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Advancements in Radar-Based Breast Microwave Imaging at the University of Manitoba: Phantom Development, Image Reconstruction, and Machine Learning Applications

T Reimer*, S Pistorius, University of Manitoba, Winnipeg, MB, Canada


(Thursday, 7/16/2020) 2:00 PM - 3:00 PM [Eastern Time (GMT-4)]

Room: Track 1

Purpose: This work describes progress in radar-based breast microwave imaging (BMI) at the University of Manitoba. A review of recent developments in phantom design, image reconstruction techniques, and applications of machine learning for tumour detection in BMI are described.

Methods: MRI-derived numerical breast phantoms were used to develop 3D-printable models. An array of 3D-printed phantoms was created, containing 66 unique phantoms. The functional form of the iterative maximum-likelihood expectation maximization algorithm used in positron emission tomography was adapted for use with literature standard radar-based microwave imaging methods, and the impact of the iterative algorithm structure on image contrast was examined. An open-access experimental dataset consisting of data from over 1250 phantom scans was developed for use with machine learning (ML) applications. The area under the curve of the receiver operating characteristic curve (AUC) was determined for both shallow and deep learning classification techniques.

Results: The application of an iterative structure to literature standard image reconstruction techniques in radar-based BMI resulted in improved image contrast compared to the non-iterative standard approaches, increasing the signal-to-mean ratio by as much as 18 dB. Deep learning approaches that make use of the structure of the measured electromagnetic data resulted in an AUC of (86 ± 1)%, while shallow learning approaches yielded an AUC of (81.3 ± 0.1)%.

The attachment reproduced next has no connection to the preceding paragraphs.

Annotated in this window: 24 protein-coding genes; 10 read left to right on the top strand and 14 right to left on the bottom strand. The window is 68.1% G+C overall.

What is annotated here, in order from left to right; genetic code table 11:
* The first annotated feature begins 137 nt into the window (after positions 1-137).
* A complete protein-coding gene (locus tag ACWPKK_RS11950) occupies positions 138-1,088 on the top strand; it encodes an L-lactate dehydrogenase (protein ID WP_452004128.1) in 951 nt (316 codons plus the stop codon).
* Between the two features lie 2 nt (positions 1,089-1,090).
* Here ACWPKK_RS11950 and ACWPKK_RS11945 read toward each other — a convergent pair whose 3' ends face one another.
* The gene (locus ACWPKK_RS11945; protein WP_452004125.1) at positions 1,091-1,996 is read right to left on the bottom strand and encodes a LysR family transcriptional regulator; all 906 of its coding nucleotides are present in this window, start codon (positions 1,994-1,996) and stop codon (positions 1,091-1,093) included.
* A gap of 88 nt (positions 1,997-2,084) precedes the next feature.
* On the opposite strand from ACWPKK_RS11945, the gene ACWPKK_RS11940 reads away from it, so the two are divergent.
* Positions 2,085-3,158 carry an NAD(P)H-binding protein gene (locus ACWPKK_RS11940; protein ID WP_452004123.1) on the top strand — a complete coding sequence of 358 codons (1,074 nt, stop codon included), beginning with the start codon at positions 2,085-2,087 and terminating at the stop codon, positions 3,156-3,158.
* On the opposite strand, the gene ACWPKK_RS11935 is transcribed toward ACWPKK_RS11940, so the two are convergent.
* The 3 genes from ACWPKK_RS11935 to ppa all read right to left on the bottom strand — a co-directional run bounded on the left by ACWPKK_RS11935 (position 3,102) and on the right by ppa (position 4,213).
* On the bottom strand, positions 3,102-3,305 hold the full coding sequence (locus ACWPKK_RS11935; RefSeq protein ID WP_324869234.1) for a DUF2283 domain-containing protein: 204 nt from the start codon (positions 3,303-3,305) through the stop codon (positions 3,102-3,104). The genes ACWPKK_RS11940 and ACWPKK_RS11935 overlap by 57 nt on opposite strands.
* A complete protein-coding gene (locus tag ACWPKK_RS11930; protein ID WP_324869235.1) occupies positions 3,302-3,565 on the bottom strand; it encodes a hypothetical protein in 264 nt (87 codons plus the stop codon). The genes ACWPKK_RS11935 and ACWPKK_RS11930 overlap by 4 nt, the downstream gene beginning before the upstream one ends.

Conclusion: The development of an array of MRI-derived phantoms has allowed for the evaluation of image reconstruction and ML methods on a diverse dataset. The improvements in diagnostic performance caused by the application of an iterative structure to literature standard beamformers and more sophisticated ML methods have helped to push BMI toward clinical evaluation. Further progress is required before BMI systems are suitable for clinical use, but recent progress in phantom design, image reconstruction, and ML methods have demonstrated the potential diagnostic capability of radar-based BMI.

Funding Support, Disclosures, and Conflict of Interest: The authors would like to thank the Natural Sciences and Engineering Research Council of Canada, the CancerCare Manitoba Foundation, and the University of Manitoba for providing funding for this work.


Breast, Microwaves


IM- Other Imaging Modalities: Microwave Imaging

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